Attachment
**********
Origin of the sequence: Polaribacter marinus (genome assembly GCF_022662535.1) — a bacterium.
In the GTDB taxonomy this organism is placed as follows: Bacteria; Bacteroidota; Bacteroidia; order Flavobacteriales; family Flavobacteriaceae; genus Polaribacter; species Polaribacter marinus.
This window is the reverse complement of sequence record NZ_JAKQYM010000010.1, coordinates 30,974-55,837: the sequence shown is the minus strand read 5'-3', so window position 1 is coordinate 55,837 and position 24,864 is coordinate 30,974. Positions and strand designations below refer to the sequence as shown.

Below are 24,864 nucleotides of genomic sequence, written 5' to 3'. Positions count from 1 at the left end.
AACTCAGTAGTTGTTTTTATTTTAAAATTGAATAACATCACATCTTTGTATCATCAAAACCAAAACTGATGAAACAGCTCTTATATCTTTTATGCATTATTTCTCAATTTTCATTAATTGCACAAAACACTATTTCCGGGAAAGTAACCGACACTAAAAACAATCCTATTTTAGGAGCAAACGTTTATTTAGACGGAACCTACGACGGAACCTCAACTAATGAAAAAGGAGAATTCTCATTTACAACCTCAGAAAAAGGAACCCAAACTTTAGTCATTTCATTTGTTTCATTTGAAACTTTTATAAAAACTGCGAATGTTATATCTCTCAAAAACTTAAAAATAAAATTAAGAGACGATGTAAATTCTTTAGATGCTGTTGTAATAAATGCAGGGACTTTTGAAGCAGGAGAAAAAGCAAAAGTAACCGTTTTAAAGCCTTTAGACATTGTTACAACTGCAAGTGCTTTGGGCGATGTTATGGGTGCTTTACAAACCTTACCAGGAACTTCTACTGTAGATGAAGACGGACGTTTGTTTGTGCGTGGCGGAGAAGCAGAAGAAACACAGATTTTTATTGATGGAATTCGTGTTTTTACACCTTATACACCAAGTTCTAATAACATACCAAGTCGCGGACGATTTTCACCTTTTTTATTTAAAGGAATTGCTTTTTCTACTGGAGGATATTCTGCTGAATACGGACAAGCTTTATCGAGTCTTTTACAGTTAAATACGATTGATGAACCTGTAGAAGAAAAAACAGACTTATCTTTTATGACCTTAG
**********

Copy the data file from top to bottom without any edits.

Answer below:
Origin of the sequence: Polaribacter marinus (genome assembly GCF_022662535.1) — a bacterium.
In the GTDB taxonomy this organism is placed as follows: Bacteria; Bacteroidota; Bacteroidia; order Flavobacteriales; family Flavobacteriaceae; genus Polaribacter; species Polaribacter marinus.
This window is the reverse complement of sequence record NZ_JAKQYM010000010.1, coordinates 30,974-55,837: the sequence shown is the minus strand read 5'-3', so window position 1 is coordinate 55,837 and position 24,864 is coordinate 30,974. Positions and strand designations below refer to the sequence as shown.

Below are 24,864 nucleotides of genomic sequence, written 5' to 3'. Positions count from 1 at the left end.
AACTCAGTAGTTGTTTTTATTTTAAAATTGAATAACATCACATCTTTGTATCATCAAAACCAAAACTGATGAAACAGCTCTTATATCTTTTATGCATTATTTCTCAATTTTCATTAATTGCACAAAACACTATTTCCGGGAAAGTAACCGACACTAAAAACAATCCTATTTTAGGAGCAAACGTTTATTTAGACGGAACCTACGACGGAACCTCAACTAATGAAAAAGGAGAATTCTCATTTACAACCTCAGAAAAAGGAACCCAAACTTTAGTCATTTCATTTGTTTCATTTGAAACTTTTATAAAAACTGCGAATGTTATATCTCTCAAAAACTTAAAAATAAAATTAAGAGACGATGTAAATTCTTTAGATGCTGTTGTAATAAATGCAGGGACTTTTGAAGCAGGAGAAAAAGCAAAAGTAACCGTTTTAAAGCCTTTAGACATTGTTACAACTGCAAGTGCTTTGGGCGATGTTATGGGTGCTTTACAAACCTTACCAGGAACTTCTACTGTAGATGAAGACGGACGTTTGTTTGTGCGTGGCGGAGAAGCAGAAGAAACACAGATTTTTATTGATGGAATTCGTGTTTTTACACCTTATACACCAAGTTCTAATAACATACCAAGTCGCGGACGATTTTCACCTTTTTTATTTAAAGGAATTGCTTTTTCTACTGGAGGATATTCTGCTGAATACGGACAAGCTTTATCGAGTCTTTTACAGTTAAATACGATTGATGAACCTGTAGAAGAAAAAACAGACTTATCTTTTATGACCTTAG